To do this, you should vacuum the gravel to remove any built-up waste. You can also add live plants to your aquarium as they help to absorb these toxins.

Lack of Dissolved Oxygen in the Water

Discus fish are known to be “oxygen hogs” because they need a lot of dissolved oxygen in their water to stay healthy.

If the water doesn’t have enough dissolved oxygen, your discus will start to gasp for air at the surface of the water. This will develop into losing their ability to come out for food and might even die.

To avoid this, you should install an air stone in your aquarium and make sure the water is well-aerated. Also, you can add more live plants as they help to produce oxygen through photosynthesis.

A Breeding Behavior

When your little lady discus fish are ready to breed, they will stop eating to focus on their impending babies.

To help them through this difficult time, you should provide them with plenty of hiding places and make sure the water-quality is pristine.

Also, you should refrain from disturbing them too much as this can stress them out even more. If everything goes well, your fish will start to eat again once they have successfully spawned.

Your Discus Fish Is Sick

It’s not uncommon for discus fish to get sick from time to time. After all, they are very sensitive creatures and even the slightest change in their environment can make them ill.

Some common illnesses that can affect wild discus fish include:

White Spot Infection/ Ich

White spot disease is a parasitic infection caused by the protozoan Ichthyophthirius multifiliis. This highly contagious infection can be deadly to your fish if left untreated.


  • White blister-like spots on the skin & gills
  • Lethargy
  • Pale and swollen gills
  • Low appetite


Depending on the severity, treatments can be as simple as changing the temperature or adding aquarium salt. In severe cases, medication is necessary.

Fish Tuberculosis

This is a mycobacterium that may be found in everything from food scraps to debris and bottom gravel. Over time, it can build up in your aquarium and make your fish very sick.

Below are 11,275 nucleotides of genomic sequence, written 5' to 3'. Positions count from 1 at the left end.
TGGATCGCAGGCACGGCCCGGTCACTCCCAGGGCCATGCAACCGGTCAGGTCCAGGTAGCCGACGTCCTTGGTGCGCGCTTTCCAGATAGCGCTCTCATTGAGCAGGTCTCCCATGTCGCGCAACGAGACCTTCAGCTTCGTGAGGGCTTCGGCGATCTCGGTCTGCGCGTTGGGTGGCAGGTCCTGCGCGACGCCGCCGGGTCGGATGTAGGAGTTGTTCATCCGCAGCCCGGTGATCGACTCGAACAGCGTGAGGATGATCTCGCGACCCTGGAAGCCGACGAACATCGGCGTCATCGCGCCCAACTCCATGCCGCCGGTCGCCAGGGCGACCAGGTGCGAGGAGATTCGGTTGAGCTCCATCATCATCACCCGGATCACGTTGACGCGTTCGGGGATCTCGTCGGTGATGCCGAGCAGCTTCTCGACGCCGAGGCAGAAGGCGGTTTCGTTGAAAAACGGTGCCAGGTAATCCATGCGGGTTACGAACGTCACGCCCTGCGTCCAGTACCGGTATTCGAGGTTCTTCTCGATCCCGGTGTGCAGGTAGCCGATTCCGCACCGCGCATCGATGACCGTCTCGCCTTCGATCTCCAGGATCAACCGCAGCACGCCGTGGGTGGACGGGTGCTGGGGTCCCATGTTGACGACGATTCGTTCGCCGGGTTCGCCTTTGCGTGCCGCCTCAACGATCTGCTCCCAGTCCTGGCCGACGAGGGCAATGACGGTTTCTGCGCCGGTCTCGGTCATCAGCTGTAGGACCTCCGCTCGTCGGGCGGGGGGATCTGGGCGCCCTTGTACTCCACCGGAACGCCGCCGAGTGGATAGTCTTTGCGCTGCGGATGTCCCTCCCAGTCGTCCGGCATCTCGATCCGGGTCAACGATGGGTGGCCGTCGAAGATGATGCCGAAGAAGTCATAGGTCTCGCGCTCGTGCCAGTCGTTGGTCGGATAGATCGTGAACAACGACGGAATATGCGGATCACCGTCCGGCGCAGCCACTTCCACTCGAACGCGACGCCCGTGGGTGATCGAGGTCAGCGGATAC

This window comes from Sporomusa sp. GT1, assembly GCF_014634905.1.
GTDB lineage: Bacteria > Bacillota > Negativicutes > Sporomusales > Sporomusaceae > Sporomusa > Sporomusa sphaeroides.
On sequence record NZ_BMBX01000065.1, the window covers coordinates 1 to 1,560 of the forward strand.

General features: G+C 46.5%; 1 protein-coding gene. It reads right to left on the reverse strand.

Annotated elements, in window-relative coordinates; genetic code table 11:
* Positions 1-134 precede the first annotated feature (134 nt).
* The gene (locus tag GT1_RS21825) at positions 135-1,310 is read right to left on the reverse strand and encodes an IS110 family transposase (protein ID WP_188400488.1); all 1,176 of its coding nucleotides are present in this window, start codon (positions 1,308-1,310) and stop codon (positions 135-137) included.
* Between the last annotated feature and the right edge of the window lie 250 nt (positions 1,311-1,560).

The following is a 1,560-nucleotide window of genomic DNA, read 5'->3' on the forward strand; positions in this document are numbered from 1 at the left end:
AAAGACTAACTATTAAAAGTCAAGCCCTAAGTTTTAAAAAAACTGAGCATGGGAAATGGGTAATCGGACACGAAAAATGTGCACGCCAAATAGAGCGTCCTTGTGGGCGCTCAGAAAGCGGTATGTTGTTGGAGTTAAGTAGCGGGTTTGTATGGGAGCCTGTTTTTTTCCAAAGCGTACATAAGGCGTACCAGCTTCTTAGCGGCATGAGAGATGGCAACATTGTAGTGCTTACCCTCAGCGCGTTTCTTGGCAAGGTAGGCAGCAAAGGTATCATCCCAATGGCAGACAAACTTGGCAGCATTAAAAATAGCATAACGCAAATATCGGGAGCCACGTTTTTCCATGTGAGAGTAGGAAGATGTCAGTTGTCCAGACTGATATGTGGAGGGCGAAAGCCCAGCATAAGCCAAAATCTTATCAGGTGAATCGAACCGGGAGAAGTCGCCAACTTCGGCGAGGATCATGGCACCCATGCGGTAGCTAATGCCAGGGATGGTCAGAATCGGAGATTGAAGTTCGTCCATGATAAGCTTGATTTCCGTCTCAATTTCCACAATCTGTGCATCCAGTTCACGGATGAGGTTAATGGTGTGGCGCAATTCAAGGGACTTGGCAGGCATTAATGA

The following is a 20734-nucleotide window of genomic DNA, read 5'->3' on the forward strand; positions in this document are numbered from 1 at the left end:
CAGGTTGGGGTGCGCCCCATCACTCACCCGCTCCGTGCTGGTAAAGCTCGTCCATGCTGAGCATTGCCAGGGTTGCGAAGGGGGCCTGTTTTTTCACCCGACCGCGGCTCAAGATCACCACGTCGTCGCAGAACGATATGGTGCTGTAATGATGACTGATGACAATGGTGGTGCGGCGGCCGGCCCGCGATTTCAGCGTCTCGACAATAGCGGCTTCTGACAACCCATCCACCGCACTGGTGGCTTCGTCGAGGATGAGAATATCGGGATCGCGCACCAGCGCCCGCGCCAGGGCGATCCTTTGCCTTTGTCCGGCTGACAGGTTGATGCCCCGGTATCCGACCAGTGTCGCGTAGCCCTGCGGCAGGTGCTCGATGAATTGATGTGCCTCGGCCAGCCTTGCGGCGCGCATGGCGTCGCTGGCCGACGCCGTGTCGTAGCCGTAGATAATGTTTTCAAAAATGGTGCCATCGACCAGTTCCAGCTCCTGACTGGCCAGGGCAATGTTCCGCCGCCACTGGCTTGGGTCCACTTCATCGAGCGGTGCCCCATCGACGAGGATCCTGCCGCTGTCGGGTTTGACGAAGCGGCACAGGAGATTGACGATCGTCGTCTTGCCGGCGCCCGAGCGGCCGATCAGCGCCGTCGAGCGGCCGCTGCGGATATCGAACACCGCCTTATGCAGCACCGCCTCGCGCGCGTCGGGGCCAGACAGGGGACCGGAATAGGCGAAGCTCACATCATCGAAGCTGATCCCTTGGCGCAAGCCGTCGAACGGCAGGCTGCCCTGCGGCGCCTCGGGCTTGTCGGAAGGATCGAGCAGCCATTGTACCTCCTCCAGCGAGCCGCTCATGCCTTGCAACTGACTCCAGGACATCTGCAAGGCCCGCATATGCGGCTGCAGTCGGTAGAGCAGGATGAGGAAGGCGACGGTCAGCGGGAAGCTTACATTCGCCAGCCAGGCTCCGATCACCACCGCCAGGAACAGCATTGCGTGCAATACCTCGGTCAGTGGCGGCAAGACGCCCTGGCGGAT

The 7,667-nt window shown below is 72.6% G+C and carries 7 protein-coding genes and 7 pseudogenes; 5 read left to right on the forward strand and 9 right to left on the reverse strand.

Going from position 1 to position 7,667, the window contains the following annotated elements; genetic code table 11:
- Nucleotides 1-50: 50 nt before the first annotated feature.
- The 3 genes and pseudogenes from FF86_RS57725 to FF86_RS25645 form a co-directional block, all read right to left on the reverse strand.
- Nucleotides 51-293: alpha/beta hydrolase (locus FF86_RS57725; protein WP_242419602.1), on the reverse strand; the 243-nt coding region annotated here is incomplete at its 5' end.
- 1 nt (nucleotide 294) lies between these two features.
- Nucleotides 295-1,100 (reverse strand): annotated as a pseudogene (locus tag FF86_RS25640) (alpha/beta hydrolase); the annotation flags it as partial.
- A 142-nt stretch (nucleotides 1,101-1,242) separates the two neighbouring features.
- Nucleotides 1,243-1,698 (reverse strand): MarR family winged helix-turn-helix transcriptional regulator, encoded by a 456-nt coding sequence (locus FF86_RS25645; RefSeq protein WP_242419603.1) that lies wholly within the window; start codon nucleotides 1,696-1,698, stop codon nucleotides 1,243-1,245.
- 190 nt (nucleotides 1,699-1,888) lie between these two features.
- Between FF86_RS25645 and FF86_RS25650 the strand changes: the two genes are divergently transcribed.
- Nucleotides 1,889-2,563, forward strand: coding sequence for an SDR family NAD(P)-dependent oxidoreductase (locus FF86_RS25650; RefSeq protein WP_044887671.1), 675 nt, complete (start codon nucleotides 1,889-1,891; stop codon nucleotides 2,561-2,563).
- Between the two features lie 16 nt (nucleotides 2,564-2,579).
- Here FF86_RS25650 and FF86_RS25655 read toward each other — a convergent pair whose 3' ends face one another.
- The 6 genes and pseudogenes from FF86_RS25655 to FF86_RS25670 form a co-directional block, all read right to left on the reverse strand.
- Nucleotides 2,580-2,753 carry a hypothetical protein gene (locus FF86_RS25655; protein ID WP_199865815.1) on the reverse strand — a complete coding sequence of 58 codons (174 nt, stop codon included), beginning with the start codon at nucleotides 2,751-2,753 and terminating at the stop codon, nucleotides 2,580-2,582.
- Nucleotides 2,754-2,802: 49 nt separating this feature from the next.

Once your discus fish’s skin begins to sore and chunks appear with bleeding edges, it is already at a critical stage. Sadly, it is very rare for fish to recover from this stage.


  • Emaciation
  • Loss of appetite
  • Open skin sores
  • Bloating
  • Staying in the corner of the tank


  • Quarantine the fish in a smaller tank with properly tested water to avoid circulating the disease to other fish and make it easier to treat
  • The best cure to give your Fish is Kanamycin + Vitamin B-6 for 30 days. The baby Vitamin is a great source of this vitamin B-6, which you can find in any pharmaceutical store
  • For every 5 gallons of aquarium water, add one drop of this vitamin. If you change the amount of water in your tank during treatment, make sure to replace the vitamins accordingly

Future Prevention Tips

Discus fish are known to be resilient, so it’s tricky to tell when they’re unwell. This is because mycobacteria can reside in their bodies for a while before any symptoms show up.

Consequently, it’s important to take preventive action even if your discus doesn’t have any outward signs of illness.

Some tips to prevent your discus from getting sick include:

  • Keeping a well-maintained aquarium with regular water changes
  • Avoiding overfeeding
  • Never add new fish to your tank before quarantining them first
  • Regularly clean your filter media and vacuum the gravel
  • Never use old/ dirty decorations and gravel in your tank

Fin &Tail Rot

Fin and tail rot is a common bacterial infection that is usually caused by poor water-quality or physical damage to the fins and tail.

In its early stages, you might notice your discus’s fins starting to fray at the edges. If left untreated, the infection will spread and eventually eat away at the whole fin. In severe cases, it can even lead to death.


  • White coloration at the edge of the fish
  • The fins appear ragged and split
  • Inflaming of the base of the fins
  • Rotting away from a part of the fin


  • Quickly quarantine the fish in a smaller tank with properly tested water.
  • Treat the water to remove any chlorine or ammonia
  • Remove the activated carbon from the aquarium filter since it removes medications that you add to the water


Dropsy is a condition where your fish’s internal organs swell up with fluid and start to push against the skin. It is usually caused by a viral or bacterial infection, and it can be deadly if you don’t catch it early.


  • Loss of appetite
  • Swelling of the fish’s stomach and most times the whole body
  • Bulgy eyes
  • Behavioral changes


  • Place the sick discus in a quarantine tank
  • Add 1-2 tablespoons of Epsom salt per 10 gallons of water to create a salt bath. This will help reduce the amount of water in the body that is causing the discus fish to swell
  • Feed your sick discus fish with anti-bacterial fish food that contains antibiotics such as chloromycetin and tetracycline, or you can prepare it yourself
  • Keep the water pH at 6.0 to stop the ammonia from being poisonous
  • Add Discomed medicine to your discus food when it starts eating
  • If the swelling does not go down after 7-10 days, or if there is no improvement in the discus’s condition, treat it with Maracyn 2


Hexamita disease is a bacterial infection that primarily affects the discus fish’s internal organs. Your fish can get this disease through contaminated food or water. Also, contacting other sick fish can lead to this fish disease.


  • Loss of appetite
  • White pooping
  • Hole in the head

Future Prevention